The third chapter, about how the Chinese Communist Party has and continues to shape how Chinese people experience the internet, also warrants close attention. In this chapter, Economy argues “Xi Jinping and the rest of the Chinese leadership make no real distinction between the virtual and real political worlds and the threats inherent to each.” The absence of this distinction is one of the reasons Beijing pushes so hard to shape international governance on cyberspace, privileging organizations where states, rather than non-state actors, possess the dominant voice.
The next chapters address different aspects of China’s economic modernization and complicated relationship with market liberalization and reform. There is less a coherent argument in these chapters than compelling vignettes of the tensions resulting from the Chinese Communist Party’s impulse to plan and control being pitted against innovators, stock market investors, and even economic policy bureaucrats. These portraits of Chinese economic life illustrate the optimism and dynamism of contemporary China, driven in part, according to one interviewee, by the weaknesses of China’s social safety nets and governance problems, for which the talented try to compensate.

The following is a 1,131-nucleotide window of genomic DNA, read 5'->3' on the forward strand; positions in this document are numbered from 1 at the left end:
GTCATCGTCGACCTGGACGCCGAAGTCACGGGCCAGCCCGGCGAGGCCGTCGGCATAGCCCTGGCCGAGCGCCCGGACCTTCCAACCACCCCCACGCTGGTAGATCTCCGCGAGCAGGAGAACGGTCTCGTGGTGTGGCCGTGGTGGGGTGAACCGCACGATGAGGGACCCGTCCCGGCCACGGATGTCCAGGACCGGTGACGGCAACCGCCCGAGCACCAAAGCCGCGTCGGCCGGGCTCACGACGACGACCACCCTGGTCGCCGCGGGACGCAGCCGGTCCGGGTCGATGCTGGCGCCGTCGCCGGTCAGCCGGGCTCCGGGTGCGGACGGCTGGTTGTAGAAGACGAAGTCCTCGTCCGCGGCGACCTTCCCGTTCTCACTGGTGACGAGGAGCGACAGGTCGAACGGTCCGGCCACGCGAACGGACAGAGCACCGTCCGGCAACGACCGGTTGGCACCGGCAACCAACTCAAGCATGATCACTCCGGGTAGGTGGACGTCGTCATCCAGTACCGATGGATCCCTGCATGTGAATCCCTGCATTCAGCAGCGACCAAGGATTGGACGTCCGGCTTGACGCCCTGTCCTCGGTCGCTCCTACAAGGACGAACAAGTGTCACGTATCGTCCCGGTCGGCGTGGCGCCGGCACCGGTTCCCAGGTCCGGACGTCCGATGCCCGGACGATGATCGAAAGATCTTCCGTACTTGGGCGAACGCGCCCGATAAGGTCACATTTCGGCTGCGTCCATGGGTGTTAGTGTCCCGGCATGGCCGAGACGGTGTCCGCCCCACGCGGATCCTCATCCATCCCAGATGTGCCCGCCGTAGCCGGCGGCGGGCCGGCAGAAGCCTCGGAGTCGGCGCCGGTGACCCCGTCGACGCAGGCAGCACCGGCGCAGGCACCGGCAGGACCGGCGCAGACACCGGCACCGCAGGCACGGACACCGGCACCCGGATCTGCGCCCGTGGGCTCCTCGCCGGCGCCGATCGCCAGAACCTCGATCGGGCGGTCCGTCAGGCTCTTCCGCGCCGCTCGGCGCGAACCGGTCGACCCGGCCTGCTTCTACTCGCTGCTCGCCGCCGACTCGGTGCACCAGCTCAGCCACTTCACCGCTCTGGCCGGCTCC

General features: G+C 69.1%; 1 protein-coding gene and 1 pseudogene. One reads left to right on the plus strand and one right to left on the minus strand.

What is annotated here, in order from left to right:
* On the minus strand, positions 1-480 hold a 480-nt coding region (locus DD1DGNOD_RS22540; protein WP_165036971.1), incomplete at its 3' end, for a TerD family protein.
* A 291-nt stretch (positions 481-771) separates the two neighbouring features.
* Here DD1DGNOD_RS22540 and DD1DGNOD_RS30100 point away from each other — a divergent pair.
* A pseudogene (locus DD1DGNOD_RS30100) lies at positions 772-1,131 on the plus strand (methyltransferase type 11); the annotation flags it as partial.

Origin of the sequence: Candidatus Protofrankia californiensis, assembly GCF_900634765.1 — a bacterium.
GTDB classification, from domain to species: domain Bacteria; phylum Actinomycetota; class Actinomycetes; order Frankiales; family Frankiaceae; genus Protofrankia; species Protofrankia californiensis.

Before this review transitions from the complementary to the critical, it is important to note that the criticisms in no way diminish the usefulness of the book or its place on this reviewer’s shelf. The book is accessible and well written. In the months since I purchased the book, I found myself returning to it, while other books have languished unfinished on my nightstand and coffee table. The Third Revolution probably is the first book I would recommend someone read to understand what happened in China during the last five years.
The two critiques below relate to whether the United States, its leaders, and its policy analysts really understand the Chinese Communist Party and its approach to governing China. And in a larger sense, the critiques relate more to the way in which China is discussed and understood in the United States rather than shortcomings of the book itself.